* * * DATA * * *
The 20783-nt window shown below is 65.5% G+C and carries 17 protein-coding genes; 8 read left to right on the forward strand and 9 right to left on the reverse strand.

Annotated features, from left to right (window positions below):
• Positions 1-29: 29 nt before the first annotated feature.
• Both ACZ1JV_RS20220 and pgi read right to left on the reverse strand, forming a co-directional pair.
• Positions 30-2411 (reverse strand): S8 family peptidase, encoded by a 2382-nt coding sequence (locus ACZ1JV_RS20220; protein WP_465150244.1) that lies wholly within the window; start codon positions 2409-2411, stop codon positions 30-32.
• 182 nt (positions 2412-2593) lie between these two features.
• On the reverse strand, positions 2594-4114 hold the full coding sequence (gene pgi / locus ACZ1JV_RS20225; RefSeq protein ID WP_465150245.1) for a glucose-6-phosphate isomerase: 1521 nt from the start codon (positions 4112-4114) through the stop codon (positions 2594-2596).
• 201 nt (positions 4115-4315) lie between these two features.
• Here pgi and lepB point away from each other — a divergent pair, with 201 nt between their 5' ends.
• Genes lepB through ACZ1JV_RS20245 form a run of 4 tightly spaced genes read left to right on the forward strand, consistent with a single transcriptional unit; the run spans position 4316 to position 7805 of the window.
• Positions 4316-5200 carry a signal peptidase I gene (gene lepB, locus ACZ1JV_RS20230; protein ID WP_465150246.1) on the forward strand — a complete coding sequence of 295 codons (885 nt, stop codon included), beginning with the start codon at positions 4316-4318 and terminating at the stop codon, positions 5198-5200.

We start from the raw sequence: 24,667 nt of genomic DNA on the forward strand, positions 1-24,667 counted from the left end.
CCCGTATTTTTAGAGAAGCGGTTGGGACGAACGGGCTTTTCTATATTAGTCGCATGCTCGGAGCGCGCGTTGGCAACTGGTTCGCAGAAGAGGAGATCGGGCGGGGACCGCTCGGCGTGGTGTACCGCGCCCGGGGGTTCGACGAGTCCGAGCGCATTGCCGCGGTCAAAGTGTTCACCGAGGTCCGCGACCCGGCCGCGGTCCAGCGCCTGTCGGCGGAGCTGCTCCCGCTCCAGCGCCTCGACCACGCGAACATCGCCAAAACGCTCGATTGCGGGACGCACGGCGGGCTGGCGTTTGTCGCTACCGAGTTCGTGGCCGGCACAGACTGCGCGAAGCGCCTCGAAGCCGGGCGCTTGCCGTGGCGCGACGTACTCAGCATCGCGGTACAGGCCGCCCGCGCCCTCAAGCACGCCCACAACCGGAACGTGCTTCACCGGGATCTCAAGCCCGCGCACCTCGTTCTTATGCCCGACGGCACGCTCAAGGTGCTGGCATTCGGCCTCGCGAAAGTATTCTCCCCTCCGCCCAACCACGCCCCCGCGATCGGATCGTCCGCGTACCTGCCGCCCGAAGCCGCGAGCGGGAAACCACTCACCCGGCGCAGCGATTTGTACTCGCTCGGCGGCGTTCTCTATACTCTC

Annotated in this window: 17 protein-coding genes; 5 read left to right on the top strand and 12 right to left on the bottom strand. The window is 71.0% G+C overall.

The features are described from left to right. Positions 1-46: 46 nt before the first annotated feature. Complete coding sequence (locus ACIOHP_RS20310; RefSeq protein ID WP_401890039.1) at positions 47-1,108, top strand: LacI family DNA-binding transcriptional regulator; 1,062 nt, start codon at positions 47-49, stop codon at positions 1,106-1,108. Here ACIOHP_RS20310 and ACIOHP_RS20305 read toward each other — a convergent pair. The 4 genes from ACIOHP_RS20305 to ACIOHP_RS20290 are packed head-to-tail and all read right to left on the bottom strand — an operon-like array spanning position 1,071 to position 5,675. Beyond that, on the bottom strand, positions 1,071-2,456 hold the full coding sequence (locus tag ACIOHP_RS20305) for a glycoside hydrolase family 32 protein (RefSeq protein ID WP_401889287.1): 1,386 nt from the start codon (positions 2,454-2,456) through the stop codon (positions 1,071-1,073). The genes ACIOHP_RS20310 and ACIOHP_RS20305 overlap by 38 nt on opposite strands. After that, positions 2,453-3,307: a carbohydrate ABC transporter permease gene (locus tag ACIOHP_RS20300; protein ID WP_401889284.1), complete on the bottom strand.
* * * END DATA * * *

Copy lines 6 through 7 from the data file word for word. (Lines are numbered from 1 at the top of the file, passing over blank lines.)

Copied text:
• 182 nt (positions 2412-2593) lie between these two features.
• On the reverse strand, positions 2594-4114 hold the full coding sequence (gene pgi / locus ACZ1JV_RS20225; RefSeq protein ID WP_465150245.1) for a glucose-6-phosphate isomerase: 1521 nt from the start codon (positions 4112-4114) through the stop codon (positions 2594-2596).